It's so easy to be discouraged. Every one of you lives to proclaim a message so deeply at odds with the accepted wisdom of our day which blasts forth from every television network, every respected newspaper or magazine, every public school, everything that influences the thought-patterns and values of every citizen twenty-four hours a day–whether that supposed wisdom wears the label of secular humanism or democratic liberalism or, more accurately, of atheistic naturalism. And it's easy to grow weary of the constant battle against this false teaching and to get tired of facing the ridicule of a society in which the pastor is no longer the "parson," i.e., the person, the most respected person in the community, but rather is viewed as a fool or a clown to be either laughed at or ignored.

Elder in the church of Jesus Christ, it is to you that the inspired word of II Timothy 2:8 comes. It is spoken directly to you by the Holy Spirit as a word of encouragement, the kind of encouragement you need when you feel you simply can't go on, the kind of encouragement you need in the morning when you wonder if you can get out of bed to face the day because everything you're scheduled to do that day seems pointless, so totally in vain–whether your study, or your counseling, or your preaching, or whatever–when the words "in vain" seem to you to be written over your whole ministry and your whole life! When you know that mere positive thinking, or possibility thinking, isn't going to cut it for you!

And what is that word that comes to you in your deep need? "Remember Jesus Christ, risen from the dead, descended from David."

The Seed of David

You are to remember (and the present imperative indicates that this is to be the continual focus and orientation of your mind); you are to keep on remembering Jesus Christ–Jesus Christ himself, not simply certain facts or doctrines about him–but Jesus Christ; but Jesus Christ, of course, as he is presented to us in the gospel–Jesus Christ as risen from the dead, Jesus Christ the seed of David.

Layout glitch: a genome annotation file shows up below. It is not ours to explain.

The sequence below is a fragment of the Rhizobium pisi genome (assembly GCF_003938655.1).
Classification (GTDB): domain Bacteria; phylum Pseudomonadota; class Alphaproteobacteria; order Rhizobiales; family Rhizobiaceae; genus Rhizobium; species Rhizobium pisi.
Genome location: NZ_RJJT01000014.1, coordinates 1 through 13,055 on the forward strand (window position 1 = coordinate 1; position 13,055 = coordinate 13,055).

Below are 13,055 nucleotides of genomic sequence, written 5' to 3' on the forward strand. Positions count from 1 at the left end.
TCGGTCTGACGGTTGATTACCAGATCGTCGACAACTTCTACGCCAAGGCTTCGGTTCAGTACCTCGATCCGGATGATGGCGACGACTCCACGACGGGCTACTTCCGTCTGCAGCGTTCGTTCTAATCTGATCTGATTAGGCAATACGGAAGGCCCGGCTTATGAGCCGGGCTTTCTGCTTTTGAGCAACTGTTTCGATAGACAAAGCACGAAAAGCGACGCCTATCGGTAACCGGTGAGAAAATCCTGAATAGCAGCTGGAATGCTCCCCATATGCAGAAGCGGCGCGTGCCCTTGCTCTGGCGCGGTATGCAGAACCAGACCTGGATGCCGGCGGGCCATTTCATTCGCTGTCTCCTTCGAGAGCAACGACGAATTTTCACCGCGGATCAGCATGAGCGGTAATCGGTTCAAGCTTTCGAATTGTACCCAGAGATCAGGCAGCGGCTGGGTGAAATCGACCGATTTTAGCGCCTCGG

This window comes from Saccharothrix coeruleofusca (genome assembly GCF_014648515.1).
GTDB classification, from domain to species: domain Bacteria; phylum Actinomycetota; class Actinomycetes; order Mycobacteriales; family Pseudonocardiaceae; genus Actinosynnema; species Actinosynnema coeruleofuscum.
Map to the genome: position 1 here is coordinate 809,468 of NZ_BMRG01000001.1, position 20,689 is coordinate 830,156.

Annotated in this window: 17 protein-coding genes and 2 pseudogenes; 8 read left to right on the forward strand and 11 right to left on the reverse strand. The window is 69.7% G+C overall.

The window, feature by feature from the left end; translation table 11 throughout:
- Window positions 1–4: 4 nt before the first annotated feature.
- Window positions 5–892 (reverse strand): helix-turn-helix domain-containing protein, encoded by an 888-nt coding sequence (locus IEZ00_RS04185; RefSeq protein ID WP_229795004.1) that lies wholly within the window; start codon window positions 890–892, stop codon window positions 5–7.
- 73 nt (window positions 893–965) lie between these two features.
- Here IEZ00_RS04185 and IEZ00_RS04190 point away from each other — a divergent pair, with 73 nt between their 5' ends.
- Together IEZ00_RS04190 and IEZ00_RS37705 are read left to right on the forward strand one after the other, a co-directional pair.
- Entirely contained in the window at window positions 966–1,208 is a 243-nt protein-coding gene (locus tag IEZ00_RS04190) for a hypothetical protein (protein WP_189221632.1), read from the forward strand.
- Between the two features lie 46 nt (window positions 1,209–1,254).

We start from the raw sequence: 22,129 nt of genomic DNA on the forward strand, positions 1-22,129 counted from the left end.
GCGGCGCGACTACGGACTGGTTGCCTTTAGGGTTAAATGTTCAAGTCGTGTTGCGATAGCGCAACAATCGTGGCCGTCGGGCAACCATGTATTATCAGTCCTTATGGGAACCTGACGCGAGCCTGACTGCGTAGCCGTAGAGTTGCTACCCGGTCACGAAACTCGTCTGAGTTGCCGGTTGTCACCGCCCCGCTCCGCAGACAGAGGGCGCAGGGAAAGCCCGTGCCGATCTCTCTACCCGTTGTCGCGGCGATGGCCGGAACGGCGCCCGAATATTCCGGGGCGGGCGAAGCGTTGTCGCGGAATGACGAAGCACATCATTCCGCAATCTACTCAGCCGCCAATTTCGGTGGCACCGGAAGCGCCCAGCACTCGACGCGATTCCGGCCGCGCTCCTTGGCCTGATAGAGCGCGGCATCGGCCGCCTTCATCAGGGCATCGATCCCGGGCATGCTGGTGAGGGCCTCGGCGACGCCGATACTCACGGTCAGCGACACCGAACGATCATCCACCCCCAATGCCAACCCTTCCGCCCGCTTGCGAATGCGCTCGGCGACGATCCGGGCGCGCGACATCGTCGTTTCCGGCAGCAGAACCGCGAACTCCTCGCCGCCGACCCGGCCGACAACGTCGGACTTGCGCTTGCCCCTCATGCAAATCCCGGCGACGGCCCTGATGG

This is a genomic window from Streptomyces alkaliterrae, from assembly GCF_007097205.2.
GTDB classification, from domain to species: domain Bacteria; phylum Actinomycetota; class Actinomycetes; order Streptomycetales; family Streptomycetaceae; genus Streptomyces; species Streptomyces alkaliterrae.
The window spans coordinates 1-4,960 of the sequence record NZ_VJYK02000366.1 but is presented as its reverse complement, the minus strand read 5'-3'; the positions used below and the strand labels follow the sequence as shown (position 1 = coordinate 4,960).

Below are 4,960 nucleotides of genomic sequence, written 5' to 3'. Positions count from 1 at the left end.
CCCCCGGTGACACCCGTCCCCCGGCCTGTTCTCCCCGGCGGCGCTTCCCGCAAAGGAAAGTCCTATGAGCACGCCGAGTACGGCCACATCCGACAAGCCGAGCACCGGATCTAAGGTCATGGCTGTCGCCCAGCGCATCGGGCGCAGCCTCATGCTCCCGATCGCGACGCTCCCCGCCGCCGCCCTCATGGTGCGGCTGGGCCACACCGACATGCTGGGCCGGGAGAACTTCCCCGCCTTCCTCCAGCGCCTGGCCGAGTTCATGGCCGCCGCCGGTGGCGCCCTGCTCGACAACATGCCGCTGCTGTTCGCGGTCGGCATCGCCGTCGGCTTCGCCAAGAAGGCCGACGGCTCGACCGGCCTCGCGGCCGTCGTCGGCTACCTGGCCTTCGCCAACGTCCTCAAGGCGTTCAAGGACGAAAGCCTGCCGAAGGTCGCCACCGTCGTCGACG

Now that reference to Christ's Davidic descent might strike us as rather surprising here. If Paul chooses just two elements of Christ's person and work to sum up his gospel, why should one of them be Christ's Davidic lineage?

It is commonly suggested that the reference to Christ's being "of the seed of David" lays emphasis here on the humanity of Jesus against any Docetic or Gnostic tendency in the false teachers. Now it's always dangerous, I believe, to say that a certain application was not in the apostle's thinking at all, and in Romans 1:3 Christ's being of the seed of David is linked with his coming in the flesh. But here in our text there is just one focal point in the apostle's thought, I believe–just as he asks us to have this one focus in our meditation. And that is "Jesus Christ as risen from the dead." And the seed of David reference comes in, I believe, to remind us who this one is who is risen. He is none other than the Messiah of God, chosen before the foundation of the world, foretold by the prophets of old, revealed in these last times for our sake, suffering vicariously the penalty due our sins and raised from the dead by the Spirit of God.

In other words, his being "the seed of David" is here, I believe, not so much a pointer to the humiliation as to the Messianic dignity of Jesus Christ. In his earlier letter Paul had warned against foolish and endless genealogies. Here he points to the only genealogy worth paying attention to, for it validates Jesus as the Messiah.

Raised from the Dead

And, of course, it is all-important who this person is whom God has raised from the dead and what he has done. The coming into the world of a remarkable person, his death, yes and even his resurrection, would be utterly without saving relevance to my life unless that person was the Messiah appointed by God to save his people from their sins. Dr. Cornelius Van Til so often described how meaningless such an event would be: "A man has risen from the grave? What a surprising occurrence! Send it in to Ripley! Believe it or not!"

But the one in whom we trust as the risen and living one is Jesus whom God has made both Lord and Christ–the Messianic King who welcomes his people now to share his kingdom–the one exalted as Lord of the universe and the head of the church, who in a real sense has brought in already for his people, by the Spirit, the new age, the coming age. Yes, in the resurrection of Jesus Christ the supernatural world of God and of the new creation has broken into this created world, so marred by sin and sin's consequences and curse.